After a relaxing night at our Bogota hotel, we left early to avoid the traffic jam, and birded La Florida Park. On the main pond, we found 100+ Bare-faced Ibis, American Coots, Andean Duck, at least five Striated Herons, a few Pied-billed Grebes, and got great views of both Spot-flanked and Purple Gallinules. A few male Yellow-hooded Blackbirds were singing and displaying on the top of the reeds. This park is protecting some nice wetlands and reedbeds where a small population of Bogota Rail subsists. After some patient waiting and a bit of playback, a pair of this endangered rail came out in the open for a while, offering a fantastic show! Having a long travel day to Ibague, we didn’t stay much longer at La Florida and started our drive towards Chicaque. Once there, we enjoyed a cup of coffee in front of the hummingbird feeders, having great views on Lesser and Sparkling Violetears, a Tourmaline Sunangel and a Collared Inca. Leaving this place, we found a large flock including Rufous-browed and Capped Conebills, Blue-capped Tanager, Blue-and-black Tanager, Scarlet-bellied Mountain-Tanager, Common Chlorospingus, and a stunning Pearled Treerunner.

We then started our drive down into the Magdalena valley, enjoying the amazing landscapes and changes in habitat, passing from Cloud Montane Forest to dry lowland forest and shrubland. Before arriving in Ibague, we made a stop in some dry semi-open forest, where we quickly found a pair of Velvet-fronted Euphonia, as well as a few Spectacled Parrotlet, Gray Seedeater, Common Tody-Flycatcher and a lovely Red-billed Emerald. In a nearby field, we also found a group of Black-bellied Whistling-Ducks and a dozen Southern Lapwings, a Crested Caracara and flocks of Saffron Finches. To end this travel day, we arrived at our lovely resort near Ibague, surrounded by stunning landscapes, for a nice dinner and quiet night.

The next day started very well, finding two Mottled Owls in the hotel grounds! We then spent the morning at the lovely Ukuku Lodge, getting there after a 2km walk that we started at dawn. During the walk we had a fantastic view of a male Torrent Duck, actually running upriver while we were crossing the river on a large bridge! We had a great view of the snow-capped Tolima peak in the morning light, and the overall surroundings were absolutely stunning. As soon as we arrived at the lodge, the owner oriented us to a hide where we had excellent view on the very shy and endemic Tolima Dove. The fruit feeders also attracted many birds including Blue-gray, Palm, Crimson-backed and ScrubTanagers, Thick-billed Euphonia, Andean Motmot, Black-billed Thrush, Yellow-backed Oriole, Buff-throated and Black-winged Saltator, while Buff-tailed Coronet, Indigo-capped Hummingbird and Fawn-breasted Brilliant were visiting the hummingbird feeders. It was hard to leave the garden for the breakfast table, but fortunately it was a delicious breakfast, with homemade bread and raspberry jam, and excellent coffee.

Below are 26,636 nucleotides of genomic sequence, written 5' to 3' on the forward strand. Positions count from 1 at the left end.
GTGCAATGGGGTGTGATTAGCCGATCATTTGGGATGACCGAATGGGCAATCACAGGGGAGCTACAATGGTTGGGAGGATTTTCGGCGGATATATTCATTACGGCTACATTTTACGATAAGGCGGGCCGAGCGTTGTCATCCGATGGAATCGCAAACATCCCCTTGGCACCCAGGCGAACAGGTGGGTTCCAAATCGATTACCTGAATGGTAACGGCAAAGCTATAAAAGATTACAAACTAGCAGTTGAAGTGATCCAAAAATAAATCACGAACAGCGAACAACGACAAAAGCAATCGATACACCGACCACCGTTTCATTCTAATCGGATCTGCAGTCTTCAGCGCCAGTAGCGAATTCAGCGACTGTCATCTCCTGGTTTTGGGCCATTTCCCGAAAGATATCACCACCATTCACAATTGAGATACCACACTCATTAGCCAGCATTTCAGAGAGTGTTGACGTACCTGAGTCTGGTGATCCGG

After breakfast we stayed in the garden, continuously finding new birds, such as Golden-green Woodpecker, Green Hermit, Slaty Spinetail, the endemic Yellow-headed Brushfinch, White-tipped Swift, Olivaceous Piculet, Speckle-faced Parrot, Bar-crested Antshrike or Bay-headed (Bay-and-blue) Tanager. A Peregrine Falcon, a rare species in Colombia, also flew over the garden. After a long wait in front of blooming shrubs, we also found the sought-after Tolima Blossomcrown! A male of this recently split species made two visits to the garden, and after having great looks at this Colombian endemic, we started the walk back to the hotel for check-out and to start our drive towards our next stop, La Victoria.

After two hours’ drive and a lunch on the way, we stopped at El Hato. Birding in the shade of the trees along a river, we started with a great scope view of a lovely Barred Puffbird who perched for a while atop a tree. The bird activity was great and we quickly found a pair of Northern White-fringed Antwren, a Barred Antshrike and two responsive Jet Antbird. No less than four Rufous-tailed Jacamar were also seen together perched on the same branch. Atop a tall tree we found two Blue-headed Parrots perched side-by-side with two Pale-vented Pigeon, while two Yellow-crowned Parrot were more inconspicuous and stayed in the cover of the trees. In the nearby agricultural fields, we found a nice flock of Red-breasted Meadowlarks, two Yellow Orioles, a few Fork-tailed and Vermilion Flycatchers, a Savanna Hawk and 20+ Lesser Yellow-headed Vultures flying over the field. In these fields we also had excellent views of a few groups of Crested Bobwhite. Just before leaving El Hato, we heard a White-bellied Antbird singing from the understory of a patch of forest, so we decided so we decided to leave the main track and enter the forest. After a bit of playback and some waiting, the bird came close and offered fantastic views! An excellent way to end this beautiful day!